Connect with CISA on Facebook!

CISA's Facebook page is full of timely updates about what's in season, where you can find it, and how to use it, plus news about what's going on in agriculture around the Valley. If you only get our e-newsletter, you are missing out on relevant updates from CISA, so "like" us on Facebook to stay in the loop!


Volunteer with CISA and enjoy community events

Thank you to the many wonderful volunteers who have helped out recently at community events and fundraisers! Grow Food Northampton's Community Farm Fest is Sunday, October 14th and CISA is looking for volunteers to help table at the event. Email to sign up for 1-2 hour shifts between 11:30am-4:30pm.


Save the date for CISA's Taste the View 2013

After such a successful Taste the View last month (find photos here), we are already planning next year's event! CISA's annual dinner and auction, Taste the View, will take place next year, again at Quonquont Farm, on Thursday, September 19, 2013. We even have our first auction item: a week-long stay at the gorgeous Le Petit Reve in France! Save the date for a chance to bid on this beautiful vacation cottage, enjoy a dinner made of your favorite local foods and of course support CISA's programs and initiatives.


The Old Creamery
The Old Creamery.
Photo credit: Paul Shoul.
Profiles: Valley Green Feast and The Old Creamery

Rebekah Hanlon of the co-op Valley Green Feast makes no bones about her belief that "co-ops are going to change the world." Indeed, they already have: more people in the world are employed by co-ops than by multinationals, and in the United States, over 1 in 4 people belong to a co-op. Co-ops come in many forms, but what defines them all is that they are owned and democratically controlled by their members, and these members share in surplus revenues of the business in proportion to their use of the cooperative, not in proportion to their ownership share.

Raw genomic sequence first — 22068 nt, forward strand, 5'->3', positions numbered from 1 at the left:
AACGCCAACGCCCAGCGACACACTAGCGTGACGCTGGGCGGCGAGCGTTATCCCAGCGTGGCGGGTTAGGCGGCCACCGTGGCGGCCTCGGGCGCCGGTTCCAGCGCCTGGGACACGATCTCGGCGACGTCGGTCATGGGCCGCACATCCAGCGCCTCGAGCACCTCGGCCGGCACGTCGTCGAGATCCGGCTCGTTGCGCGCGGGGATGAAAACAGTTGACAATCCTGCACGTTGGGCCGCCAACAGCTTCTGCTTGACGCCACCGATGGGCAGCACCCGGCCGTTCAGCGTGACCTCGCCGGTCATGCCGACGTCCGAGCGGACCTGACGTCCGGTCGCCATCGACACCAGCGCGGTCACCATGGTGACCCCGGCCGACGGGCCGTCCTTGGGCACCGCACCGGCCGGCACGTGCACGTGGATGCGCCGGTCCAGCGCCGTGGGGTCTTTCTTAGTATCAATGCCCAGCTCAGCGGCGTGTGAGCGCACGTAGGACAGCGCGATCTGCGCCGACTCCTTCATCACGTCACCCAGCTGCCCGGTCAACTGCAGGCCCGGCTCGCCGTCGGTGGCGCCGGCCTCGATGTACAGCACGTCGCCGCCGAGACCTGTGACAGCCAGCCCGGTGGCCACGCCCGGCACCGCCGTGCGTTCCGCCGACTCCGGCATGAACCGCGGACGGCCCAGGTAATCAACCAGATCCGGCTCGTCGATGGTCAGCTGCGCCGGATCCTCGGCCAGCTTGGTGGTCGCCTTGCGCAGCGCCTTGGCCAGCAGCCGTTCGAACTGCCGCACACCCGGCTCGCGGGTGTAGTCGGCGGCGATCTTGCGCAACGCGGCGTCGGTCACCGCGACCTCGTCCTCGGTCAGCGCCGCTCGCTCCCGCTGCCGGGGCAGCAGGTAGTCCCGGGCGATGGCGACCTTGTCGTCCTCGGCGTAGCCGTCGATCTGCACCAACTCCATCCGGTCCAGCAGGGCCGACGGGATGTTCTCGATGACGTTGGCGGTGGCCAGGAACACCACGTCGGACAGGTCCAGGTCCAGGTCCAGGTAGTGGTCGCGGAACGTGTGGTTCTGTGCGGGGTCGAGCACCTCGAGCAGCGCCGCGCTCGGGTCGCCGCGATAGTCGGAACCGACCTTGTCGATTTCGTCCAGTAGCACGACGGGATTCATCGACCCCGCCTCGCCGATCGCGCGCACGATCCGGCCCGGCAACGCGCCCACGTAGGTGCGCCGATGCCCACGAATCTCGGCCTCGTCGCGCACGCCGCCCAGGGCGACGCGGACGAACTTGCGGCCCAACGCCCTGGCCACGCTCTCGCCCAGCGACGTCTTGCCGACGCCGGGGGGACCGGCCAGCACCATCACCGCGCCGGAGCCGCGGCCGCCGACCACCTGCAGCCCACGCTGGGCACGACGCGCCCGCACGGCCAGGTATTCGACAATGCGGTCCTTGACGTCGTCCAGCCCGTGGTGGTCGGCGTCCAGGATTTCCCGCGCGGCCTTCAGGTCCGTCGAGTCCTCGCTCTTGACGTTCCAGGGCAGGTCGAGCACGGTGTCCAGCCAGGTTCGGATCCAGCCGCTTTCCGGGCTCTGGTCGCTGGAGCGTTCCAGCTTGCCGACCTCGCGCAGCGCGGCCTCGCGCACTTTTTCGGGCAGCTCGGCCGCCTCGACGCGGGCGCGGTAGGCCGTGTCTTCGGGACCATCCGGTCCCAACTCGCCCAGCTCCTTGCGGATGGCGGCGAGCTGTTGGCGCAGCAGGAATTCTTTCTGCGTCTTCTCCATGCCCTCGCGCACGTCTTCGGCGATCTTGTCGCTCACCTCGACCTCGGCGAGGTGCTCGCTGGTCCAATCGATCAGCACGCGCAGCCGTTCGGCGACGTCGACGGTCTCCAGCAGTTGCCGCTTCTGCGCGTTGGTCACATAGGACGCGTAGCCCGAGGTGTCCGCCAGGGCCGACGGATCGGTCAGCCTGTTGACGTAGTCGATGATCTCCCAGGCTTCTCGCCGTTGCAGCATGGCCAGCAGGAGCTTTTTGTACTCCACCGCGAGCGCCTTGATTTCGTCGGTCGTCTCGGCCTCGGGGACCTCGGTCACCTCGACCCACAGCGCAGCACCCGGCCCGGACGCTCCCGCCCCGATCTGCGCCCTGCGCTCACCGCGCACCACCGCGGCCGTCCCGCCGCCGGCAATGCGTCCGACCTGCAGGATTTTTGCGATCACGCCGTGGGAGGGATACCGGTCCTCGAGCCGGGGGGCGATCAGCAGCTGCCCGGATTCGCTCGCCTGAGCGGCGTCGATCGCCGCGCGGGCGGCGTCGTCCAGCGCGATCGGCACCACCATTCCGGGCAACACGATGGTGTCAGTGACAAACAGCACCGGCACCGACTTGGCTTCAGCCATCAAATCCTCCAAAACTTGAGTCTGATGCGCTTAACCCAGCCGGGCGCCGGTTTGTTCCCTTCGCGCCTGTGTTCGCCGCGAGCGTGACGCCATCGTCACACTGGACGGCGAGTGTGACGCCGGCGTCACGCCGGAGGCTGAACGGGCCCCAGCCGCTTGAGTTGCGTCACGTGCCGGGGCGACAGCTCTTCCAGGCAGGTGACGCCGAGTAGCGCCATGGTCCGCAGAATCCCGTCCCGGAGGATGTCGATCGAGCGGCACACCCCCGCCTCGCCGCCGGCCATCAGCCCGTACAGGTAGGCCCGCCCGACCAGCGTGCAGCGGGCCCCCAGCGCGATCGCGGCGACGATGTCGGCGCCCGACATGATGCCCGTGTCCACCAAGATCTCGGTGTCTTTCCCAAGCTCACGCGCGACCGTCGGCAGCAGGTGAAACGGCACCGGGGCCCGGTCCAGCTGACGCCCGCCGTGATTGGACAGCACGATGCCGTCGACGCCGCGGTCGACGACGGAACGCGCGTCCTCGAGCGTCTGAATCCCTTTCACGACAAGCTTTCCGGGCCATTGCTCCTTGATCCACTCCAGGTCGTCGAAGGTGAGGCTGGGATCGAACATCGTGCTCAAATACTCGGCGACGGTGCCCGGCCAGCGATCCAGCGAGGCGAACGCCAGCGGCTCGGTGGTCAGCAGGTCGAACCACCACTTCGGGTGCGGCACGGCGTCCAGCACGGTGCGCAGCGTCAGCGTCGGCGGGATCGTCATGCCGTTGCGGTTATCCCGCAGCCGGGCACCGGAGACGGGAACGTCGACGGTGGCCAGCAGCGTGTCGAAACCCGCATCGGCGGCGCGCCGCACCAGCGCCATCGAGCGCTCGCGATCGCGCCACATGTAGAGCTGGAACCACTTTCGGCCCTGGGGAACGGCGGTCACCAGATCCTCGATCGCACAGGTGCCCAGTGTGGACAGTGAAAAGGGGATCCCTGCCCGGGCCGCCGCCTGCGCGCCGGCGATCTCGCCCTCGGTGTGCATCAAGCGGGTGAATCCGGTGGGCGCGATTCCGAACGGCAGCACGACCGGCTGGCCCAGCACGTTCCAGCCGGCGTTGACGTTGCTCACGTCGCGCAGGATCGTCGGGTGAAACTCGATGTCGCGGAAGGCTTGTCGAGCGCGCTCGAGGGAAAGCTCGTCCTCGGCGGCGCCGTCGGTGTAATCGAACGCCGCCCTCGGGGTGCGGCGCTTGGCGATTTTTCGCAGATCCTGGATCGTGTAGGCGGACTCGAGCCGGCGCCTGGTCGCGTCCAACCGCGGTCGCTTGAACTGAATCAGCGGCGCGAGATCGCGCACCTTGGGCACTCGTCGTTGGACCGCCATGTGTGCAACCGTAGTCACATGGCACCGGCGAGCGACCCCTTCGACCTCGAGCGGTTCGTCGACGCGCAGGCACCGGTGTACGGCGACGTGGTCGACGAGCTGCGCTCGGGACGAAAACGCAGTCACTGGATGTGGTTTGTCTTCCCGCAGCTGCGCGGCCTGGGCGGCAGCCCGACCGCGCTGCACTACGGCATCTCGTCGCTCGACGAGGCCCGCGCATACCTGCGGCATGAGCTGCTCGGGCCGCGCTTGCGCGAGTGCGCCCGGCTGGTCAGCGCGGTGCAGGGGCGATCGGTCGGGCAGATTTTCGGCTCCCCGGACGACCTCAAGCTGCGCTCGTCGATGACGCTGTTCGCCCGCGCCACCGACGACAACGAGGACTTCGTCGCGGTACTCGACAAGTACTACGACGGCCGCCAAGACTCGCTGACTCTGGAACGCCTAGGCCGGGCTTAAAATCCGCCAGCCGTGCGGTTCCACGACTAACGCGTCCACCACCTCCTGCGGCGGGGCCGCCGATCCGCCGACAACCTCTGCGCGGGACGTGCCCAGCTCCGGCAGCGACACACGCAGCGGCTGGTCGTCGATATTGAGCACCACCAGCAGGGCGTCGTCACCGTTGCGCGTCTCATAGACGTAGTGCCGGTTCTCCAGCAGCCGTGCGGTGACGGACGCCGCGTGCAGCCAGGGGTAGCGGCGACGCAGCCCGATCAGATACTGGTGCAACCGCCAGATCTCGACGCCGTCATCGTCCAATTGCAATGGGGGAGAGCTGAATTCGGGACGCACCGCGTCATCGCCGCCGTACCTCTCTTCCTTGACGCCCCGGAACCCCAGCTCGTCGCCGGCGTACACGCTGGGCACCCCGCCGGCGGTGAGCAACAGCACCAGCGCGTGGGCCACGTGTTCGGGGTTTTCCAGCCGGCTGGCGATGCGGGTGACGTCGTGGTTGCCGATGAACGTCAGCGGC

For the next couple months we will be sharing stories about our Local Hero member co-ops. Read about Valley Green Feast's recent transition to worker-owned co-op. Or learn about The Old Creamery in Cummington's process of transitioning to community-owned co-op to ensure the sustainability of this valued community center.


Real Pickles Goes Co-op
Greenfield's Real Pickles announced this week that they will become a worker-owned cooperative. Founders Dan Rosenberg and Addie Rose Holland, who plan to continue with the company, explained that they hope to "
re-write the standard storyline for a successful organic food business ... creating a new structure for the business which will support both its continued financial success and success in contributing to a better world." Read more on their blog